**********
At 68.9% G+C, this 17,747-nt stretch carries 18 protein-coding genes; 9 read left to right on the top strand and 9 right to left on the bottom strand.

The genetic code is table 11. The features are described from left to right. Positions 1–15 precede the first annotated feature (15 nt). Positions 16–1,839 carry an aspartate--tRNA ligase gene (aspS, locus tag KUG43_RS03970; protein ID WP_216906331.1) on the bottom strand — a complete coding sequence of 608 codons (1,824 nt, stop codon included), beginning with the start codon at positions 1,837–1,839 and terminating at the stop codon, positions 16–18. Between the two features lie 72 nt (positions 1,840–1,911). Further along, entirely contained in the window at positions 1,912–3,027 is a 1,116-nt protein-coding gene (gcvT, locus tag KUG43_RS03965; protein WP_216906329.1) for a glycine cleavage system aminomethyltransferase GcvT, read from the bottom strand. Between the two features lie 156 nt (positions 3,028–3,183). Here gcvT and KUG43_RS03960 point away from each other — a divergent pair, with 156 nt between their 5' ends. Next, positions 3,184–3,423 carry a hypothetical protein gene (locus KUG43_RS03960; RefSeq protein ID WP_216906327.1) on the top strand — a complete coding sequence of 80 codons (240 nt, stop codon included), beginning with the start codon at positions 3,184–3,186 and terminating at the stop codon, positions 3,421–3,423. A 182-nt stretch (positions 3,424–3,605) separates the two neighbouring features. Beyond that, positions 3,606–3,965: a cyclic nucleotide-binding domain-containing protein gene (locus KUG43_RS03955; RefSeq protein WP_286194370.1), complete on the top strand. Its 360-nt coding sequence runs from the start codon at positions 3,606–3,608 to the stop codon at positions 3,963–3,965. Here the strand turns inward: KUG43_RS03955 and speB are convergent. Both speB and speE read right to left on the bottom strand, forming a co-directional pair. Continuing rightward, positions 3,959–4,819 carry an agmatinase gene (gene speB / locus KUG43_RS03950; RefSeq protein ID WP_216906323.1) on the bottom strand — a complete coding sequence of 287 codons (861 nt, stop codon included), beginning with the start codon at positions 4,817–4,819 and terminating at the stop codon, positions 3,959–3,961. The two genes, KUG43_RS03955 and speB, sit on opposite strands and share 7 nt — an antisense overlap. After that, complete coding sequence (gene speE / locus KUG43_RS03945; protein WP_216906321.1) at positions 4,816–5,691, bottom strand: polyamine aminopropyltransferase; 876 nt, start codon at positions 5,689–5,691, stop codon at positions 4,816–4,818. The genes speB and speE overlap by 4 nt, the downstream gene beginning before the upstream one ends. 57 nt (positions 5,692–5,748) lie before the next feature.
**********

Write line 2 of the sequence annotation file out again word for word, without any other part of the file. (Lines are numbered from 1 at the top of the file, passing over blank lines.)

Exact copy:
The genetic code is table 11. The features are described from left to right. Positions 1–15 precede the first annotated feature (15 nt). Positions 16–1,839 carry an aspartate--tRNA ligase gene (aspS, locus tag KUG43_RS03970; protein ID WP_216906331.1) on the bottom strand — a complete coding sequence of 608 codons (1,824 nt, stop codon included), beginning with the start codon at positions 1,837–1,839 and terminating at the stop codon, positions 16–18. Between the two features lie 72 nt (positions 1,840–1,911). Further along, entirely contained in the window at positions 1,912–3,027 is a 1,116-nt protein-coding gene (gcvT, locus tag KUG43_RS03965; protein WP_216906329.1) for a glycine cleavage system aminomethyltransferase GcvT, read from the bottom strand. Between the two features lie 156 nt (positions 3,028–3,183). Here gcvT and KUG43_RS03960 point away from each other — a divergent pair, with 156 nt between their 5' ends. Next, positions 3,184–3,423 carry a hypothetical protein gene (locus KUG43_RS03960; RefSeq protein ID WP_216906327.1) on the top strand — a complete coding sequence of 80 codons (240 nt, stop codon included), beginning with the start codon at positions 3,184–3,186 and terminating at the stop codon, positions 3,421–3,423. A 182-nt stretch (positions 3,424–3,605) separates the two neighbouring features. Beyond that, positions 3,606–3,965: a cyclic nucleotide-binding domain-containing protein gene (locus KUG43_RS03955; RefSeq protein WP_286194370.1), complete on the top strand. Its 360-nt coding sequence runs from the start codon at positions 3,606–3,608 to the stop codon at positions 3,963–3,965. Here the strand turns inward: KUG43_RS03955 and speB are convergent. Both speB and speE read right to left on the bottom strand, forming a co-directional pair. Continuing rightward, positions 3,959–4,819 carry an agmatinase gene (gene speB / locus KUG43_RS03950; RefSeq protein ID WP_216906323.1) on the bottom strand — a complete coding sequence of 287 codons (861 nt, stop codon included), beginning with the start codon at positions 4,817–4,819 and terminating at the stop codon, positions 3,959–3,961. The two genes, KUG43_RS03955 and speB, sit on opposite strands and share 7 nt — an antisense overlap. After that, complete coding sequence (gene speE / locus KUG43_RS03945; protein WP_216906321.1) at positions 4,816–5,691, bottom strand: polyamine aminopropyltransferase; 876 nt, start codon at positions 5,689–5,691, stop codon at positions 4,816–4,818. The genes speB and speE overlap by 4 nt, the downstream gene beginning before the upstream one ends. 57 nt (positions 5,692–5,748) lie before the next feature.